Rewind, Review, and Re-Rate: ‘Fort Apache’: An Action-Packed Start to John Ford’s Cavalry Trilogy

By Ian Kane
Ian Kane
Ian Kane
Ian Kane is an U.S. Army veteran, author, filmmaker, and actor. He is dedicated to the development and production of innovative, thought-provoking, character-driven films and books of the highest quality. You can check out his health blog at
October 1, 2021 Updated: October 1, 2021

Passed | 2h 8min | Action, Adventure, Western | 1948

I began my viewing of director John Ford’s Cavalry Trilogy out of order—having watched 1949’s “She Wore a Yellow Ribbon,” the series’ second film, first. So, I thought it only natural to go back to 1948’s “Fort Apache,” the movie considered by many critics to be the best of the trio. And after watching it, I can see why (although I haven’t yet watched the third film in the series, 1950’s “Rio Grande.”)

Fort Apache poster
“Fort Apache” is the first film in director John Ford’s Cavalry Trilogy. (United Artists)

The film begins at the titular Fort Apache, a small U.S. cavalry outpost on the fringes of the western frontier. Just after the American Civil War, Lt. Col. Owen Thursday (Henry Fonda) is assigned by U.S. Cavalry senior command to replace Capt. Sam Collingwood (George O’Brien), a post that Thursday disdains. Capt. Kirby York (John Wayne), knowledgeable about the Apache tribes, is under Thursday’s command.

When Thursday arrives at the outpost, he, with all of the grace of a sledgehammer, reprimands the senior staff because of their relaxed standards of military dress and comportment. Between Thursday’s glowering countenance and rigid interpretation of Army rules and regulations, it’s clear that he’s not there to win over any new friends.

In fact, the only apparent bright spot in the cantankerous cavalryman’s life seems to be his daughter, Philadelphia (Shirley Temple). Although none of the men care for Thursday’s leadership style, they do respect him because of his outstanding military record: He achieved the rank of general during the war.

During this era, the Irish were looked at disparagingly, and Thursday looks down his nose at the regiment’s senior enlisted man, Sgt. Maj. Michael O’Rourke (Ward Bond). In every scene the two men share, there’s a palpable ill will between them.

Things don’t get any better when O’Rourke’s son, 2nd Lt. Michael Shannon O’Rourke (John Agar), a fellow West Point graduate just like Thursday, begins to court Philadelphia.

Shirley Temple, John Agar, and John Wayne in Fort Apache
(L–R) Philadelphia (Shirley Temple), 2nd Lt. O’Rourke (John Agar), and Capt. York (John Wayne), in “Fort Apache.” (RKO Radio Pictures)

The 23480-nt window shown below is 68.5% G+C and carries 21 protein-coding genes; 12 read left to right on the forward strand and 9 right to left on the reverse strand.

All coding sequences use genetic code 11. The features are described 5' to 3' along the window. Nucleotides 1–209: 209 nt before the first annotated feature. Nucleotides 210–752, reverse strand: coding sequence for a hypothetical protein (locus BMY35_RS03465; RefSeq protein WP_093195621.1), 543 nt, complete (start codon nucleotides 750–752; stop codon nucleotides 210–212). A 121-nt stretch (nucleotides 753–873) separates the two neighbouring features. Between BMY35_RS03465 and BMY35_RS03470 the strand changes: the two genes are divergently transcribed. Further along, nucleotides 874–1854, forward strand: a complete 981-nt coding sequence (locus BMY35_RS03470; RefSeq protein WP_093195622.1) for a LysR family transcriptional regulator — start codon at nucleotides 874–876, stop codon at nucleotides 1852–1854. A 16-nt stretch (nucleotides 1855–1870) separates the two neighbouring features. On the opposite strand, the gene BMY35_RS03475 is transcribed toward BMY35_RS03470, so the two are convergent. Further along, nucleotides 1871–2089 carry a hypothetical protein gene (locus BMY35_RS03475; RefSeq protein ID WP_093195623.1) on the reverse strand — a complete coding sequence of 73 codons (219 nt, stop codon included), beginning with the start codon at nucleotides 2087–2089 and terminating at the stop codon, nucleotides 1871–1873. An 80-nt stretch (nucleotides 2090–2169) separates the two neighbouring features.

Things reach a boiling point when the dashing young lieutenant takes Philadelphia for a ride out in the stunning landscape—the gorgeous Monument Valley—surrounding the outpost. The two would-be lovebirds encounter a couple of dead cavalrymen whose stagecoach was ambushed by local Apaches. When Thursday learns that his daughter’s life has been imperiled, he practically goes ballistic.

Thursday barely contains his disdain for the young officer, and he forbids the youth from seeing his daughter again. For punishment, Thursday sends young O’Rourke out to retrieve the dead cavalrymen with little in the way of backup, much to the senior O’Rourke’s displeasure.

Thursday is also dismissive of the Apaches’ tribal customs and traditions, which may lead (no spoiler) to a tactical misstep in the future.

Will the snobby officer thaw out enough to allow 2nd Lt. O’Rourke to date his doted-over daughter? And will his fractious relationship with the rest of the regiment put them all in jeopardy?

Laughs and Action

Typical of John Ford’s other celebrated Westerns, a transcendent sense of adventure out on the fringes of the western frontier permeates the film. There’s also a good amount of action that plays out as Ford builds tension from one scene to the next, intermingled with some guffaw-inducing hijinks. For example, when hard-drinking Sgt. Festus Mulcahy (Victor McLaglen, in top form) attempts to break in some new cavalry recruits, he causes chaos. And later, when he and some other men including pal Sgt. Beaufort (Pedro Armendáriz) get drunk, they wind up behind bars in the outpost’s stockade.

Civil War era cavalry sergeant
A hilarious scene with Sgt. Festus Mulcahy (Victor McLaglen), in “Fort Apache.” (RKO Radio Pictures)

John Wayne does John Wayne and is so convincing as a cavalryman that he looks like he was born wearing the uniform. Likewise, Shirley Temple and John Agar have believable chemistry as young romantic interests. (Agar was married at the time to Temple.) The rest of the cast is equally solid, with many of Ford’s stable of actors (Wayne, Bond, Armendáriz, and so on.). It’s fun to watch these supertalented actors ham it up throughout.

“Fort Apache” is a fantastic beginning to Ford’s Cavalry Trilogy and full of action and adventure. I only wish I’d seen it sooner. Now I’m looking forward to finally watching “Rio Grande.”

‘Fort Apache’
Director: John Ford
Starring: John Wayne, Henry Fonda, Shirley Temple, John Agar, Ward Bond
Running Time: 2 hours, 8 minutes
Not Rated
Release Date: March 27, 1948
Rated: 4.5 stars out of 5

Ian Kane
Ian Kane is an U.S. Army veteran, author, filmmaker, and actor. He is dedicated to the development and production of innovative, thought-provoking, character-driven films and books of the highest quality. You can check out his health blog at